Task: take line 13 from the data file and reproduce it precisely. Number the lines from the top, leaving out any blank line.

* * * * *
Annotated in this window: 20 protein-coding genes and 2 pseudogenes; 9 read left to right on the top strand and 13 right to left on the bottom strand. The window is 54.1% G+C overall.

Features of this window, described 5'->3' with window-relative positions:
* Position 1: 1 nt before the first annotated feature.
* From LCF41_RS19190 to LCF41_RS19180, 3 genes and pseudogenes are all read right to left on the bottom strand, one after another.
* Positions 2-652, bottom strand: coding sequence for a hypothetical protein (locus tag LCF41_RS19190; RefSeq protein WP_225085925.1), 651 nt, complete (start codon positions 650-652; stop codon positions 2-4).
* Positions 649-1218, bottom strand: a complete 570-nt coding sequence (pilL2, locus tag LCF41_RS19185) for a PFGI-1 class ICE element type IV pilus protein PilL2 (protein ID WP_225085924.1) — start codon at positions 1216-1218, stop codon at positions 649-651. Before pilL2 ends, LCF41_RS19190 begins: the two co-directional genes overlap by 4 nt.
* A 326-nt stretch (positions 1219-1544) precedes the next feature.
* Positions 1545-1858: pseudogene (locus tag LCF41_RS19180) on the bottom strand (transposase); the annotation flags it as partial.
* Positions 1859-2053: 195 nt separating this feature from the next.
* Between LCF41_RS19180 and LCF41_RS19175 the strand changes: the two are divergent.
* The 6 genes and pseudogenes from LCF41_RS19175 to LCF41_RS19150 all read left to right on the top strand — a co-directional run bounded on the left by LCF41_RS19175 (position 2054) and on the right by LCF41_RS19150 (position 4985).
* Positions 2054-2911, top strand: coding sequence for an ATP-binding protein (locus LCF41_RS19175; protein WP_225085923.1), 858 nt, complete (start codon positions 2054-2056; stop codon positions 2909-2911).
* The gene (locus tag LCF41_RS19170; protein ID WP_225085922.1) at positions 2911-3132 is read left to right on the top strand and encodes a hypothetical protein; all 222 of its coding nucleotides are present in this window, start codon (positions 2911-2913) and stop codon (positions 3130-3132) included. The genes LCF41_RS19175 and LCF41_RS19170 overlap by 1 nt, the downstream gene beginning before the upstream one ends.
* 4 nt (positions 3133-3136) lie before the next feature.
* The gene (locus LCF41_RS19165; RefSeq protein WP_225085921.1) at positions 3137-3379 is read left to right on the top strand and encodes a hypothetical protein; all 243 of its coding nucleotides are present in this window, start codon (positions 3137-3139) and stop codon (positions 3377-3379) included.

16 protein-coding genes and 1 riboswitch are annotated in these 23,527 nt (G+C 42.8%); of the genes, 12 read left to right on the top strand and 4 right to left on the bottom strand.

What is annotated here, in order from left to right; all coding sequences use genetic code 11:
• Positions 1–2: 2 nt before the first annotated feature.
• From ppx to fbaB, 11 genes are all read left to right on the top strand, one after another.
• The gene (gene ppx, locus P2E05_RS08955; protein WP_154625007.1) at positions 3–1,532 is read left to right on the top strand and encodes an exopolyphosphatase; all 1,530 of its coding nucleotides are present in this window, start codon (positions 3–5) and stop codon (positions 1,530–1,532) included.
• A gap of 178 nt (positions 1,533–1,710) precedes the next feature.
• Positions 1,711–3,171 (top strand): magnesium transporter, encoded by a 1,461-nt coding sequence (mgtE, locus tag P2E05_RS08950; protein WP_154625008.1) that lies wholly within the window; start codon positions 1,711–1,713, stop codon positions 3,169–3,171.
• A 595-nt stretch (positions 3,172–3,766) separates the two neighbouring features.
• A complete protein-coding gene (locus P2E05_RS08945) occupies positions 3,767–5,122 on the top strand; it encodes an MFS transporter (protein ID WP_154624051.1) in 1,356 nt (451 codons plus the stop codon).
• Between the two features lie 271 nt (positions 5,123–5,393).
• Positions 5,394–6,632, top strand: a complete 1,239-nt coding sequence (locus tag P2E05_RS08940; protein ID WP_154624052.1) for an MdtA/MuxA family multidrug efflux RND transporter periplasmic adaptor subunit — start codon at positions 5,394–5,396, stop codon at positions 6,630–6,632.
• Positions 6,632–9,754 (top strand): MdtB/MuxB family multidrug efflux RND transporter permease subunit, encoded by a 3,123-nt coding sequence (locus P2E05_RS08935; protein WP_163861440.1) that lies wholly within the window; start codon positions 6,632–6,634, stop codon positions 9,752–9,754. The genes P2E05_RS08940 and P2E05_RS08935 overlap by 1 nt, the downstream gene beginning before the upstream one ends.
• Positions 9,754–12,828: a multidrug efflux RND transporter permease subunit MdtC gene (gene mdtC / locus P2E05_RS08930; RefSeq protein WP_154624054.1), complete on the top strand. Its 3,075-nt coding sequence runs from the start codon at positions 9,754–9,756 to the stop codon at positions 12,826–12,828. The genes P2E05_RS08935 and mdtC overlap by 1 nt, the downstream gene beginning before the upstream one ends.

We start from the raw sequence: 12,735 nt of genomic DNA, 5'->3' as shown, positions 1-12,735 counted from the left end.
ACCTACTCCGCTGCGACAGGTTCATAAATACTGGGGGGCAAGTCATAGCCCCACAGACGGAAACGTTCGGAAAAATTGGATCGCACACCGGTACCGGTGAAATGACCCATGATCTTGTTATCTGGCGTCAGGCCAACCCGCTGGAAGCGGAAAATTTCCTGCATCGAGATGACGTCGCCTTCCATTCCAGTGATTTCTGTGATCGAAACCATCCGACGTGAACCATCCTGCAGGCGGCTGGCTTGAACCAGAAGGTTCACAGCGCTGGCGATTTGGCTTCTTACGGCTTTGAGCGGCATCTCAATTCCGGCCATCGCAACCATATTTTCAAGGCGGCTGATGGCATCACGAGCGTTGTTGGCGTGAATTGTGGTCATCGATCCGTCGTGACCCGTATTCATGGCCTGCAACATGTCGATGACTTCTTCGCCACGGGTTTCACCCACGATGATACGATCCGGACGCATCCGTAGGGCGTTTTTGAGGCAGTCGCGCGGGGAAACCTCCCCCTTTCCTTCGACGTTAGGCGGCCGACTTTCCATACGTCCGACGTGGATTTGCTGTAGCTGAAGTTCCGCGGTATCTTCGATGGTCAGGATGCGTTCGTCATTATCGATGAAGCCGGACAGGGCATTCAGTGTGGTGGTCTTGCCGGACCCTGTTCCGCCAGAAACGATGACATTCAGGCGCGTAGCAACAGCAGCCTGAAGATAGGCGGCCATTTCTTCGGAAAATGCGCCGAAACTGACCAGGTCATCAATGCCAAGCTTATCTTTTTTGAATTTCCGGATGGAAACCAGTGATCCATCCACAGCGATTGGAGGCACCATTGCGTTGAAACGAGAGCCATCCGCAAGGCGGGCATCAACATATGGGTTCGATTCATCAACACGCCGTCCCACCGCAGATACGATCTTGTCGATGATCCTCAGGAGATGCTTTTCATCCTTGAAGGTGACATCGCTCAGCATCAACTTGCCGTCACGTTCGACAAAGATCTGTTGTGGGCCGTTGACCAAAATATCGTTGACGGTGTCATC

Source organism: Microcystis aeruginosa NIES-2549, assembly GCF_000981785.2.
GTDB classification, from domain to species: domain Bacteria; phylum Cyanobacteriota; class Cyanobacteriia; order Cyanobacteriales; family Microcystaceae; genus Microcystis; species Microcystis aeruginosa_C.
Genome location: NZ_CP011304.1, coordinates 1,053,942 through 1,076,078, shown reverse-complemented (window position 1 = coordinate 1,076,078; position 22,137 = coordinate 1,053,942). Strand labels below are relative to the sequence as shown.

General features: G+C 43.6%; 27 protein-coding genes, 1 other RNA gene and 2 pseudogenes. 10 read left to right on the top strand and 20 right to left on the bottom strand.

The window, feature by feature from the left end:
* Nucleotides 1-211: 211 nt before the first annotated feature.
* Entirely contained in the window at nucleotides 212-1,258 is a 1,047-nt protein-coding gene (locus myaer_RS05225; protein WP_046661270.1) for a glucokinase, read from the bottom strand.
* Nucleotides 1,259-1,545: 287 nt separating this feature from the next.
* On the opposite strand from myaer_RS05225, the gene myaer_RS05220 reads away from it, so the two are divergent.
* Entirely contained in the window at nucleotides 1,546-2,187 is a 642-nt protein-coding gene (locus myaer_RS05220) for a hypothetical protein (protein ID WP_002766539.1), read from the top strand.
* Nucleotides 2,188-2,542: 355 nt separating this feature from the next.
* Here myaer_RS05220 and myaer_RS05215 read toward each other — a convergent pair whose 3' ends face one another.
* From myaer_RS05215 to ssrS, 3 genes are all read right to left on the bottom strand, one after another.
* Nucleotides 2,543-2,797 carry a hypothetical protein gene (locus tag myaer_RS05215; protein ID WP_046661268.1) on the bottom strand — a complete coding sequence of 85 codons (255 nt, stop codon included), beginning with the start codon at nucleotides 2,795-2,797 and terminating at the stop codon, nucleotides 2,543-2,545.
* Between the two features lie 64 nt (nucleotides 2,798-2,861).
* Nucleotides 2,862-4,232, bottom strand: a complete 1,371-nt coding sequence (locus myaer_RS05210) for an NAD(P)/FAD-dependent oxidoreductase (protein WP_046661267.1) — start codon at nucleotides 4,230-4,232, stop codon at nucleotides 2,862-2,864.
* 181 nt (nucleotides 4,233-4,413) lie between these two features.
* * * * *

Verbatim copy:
* The gene (locus tag LCF41_RS19170; protein ID WP_225085922.1) at positions 2911-3132 is read left to right on the top strand and encodes a hypothetical protein; all 222 of its coding nucleotides are present in this window, start codon (positions 2911-2913) and stop codon (positions 3130-3132) included. The genes LCF41_RS19175 and LCF41_RS19170 overlap by 1 nt, the downstream gene beginning before the upstream one ends.